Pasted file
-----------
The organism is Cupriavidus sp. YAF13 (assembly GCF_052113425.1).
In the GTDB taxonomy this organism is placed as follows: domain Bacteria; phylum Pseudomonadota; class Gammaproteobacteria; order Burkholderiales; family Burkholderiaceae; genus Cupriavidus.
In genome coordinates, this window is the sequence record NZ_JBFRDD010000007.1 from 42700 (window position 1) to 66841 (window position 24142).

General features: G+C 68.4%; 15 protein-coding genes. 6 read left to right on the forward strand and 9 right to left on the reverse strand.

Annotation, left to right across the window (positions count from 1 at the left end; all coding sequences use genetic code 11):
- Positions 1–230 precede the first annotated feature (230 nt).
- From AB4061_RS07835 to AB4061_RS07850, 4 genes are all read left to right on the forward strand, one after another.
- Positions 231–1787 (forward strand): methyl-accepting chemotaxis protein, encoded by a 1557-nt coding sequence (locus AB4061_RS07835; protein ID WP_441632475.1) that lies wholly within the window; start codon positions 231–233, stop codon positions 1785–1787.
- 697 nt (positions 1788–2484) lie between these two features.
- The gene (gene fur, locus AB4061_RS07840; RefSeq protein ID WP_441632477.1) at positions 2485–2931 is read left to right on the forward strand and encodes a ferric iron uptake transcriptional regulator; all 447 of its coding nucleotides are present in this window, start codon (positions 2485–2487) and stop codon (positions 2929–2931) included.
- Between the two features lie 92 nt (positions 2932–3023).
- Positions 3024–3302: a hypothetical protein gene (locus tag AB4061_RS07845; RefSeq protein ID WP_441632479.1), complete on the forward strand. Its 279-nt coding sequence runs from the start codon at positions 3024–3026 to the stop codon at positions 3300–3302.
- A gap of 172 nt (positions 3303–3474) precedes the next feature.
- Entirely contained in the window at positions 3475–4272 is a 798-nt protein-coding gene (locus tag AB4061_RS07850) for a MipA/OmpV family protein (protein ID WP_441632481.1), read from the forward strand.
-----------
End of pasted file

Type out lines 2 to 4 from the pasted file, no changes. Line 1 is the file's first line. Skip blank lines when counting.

In the GTDB taxonomy this organism is placed as follows: domain Bacteria; phylum Pseudomonadota; class Gammaproteobacteria; order Burkholderiales; family Burkholderiaceae; genus Cupriavidus.
In genome coordinates, this window is the sequence record NZ_JBFRDD010000007.1 from 42700 (window position 1) to 66841 (window position 24142).

General features: G+C 68.4%; 15 protein-coding genes. 6 read left to right on the forward strand and 9 right to left on the reverse strand.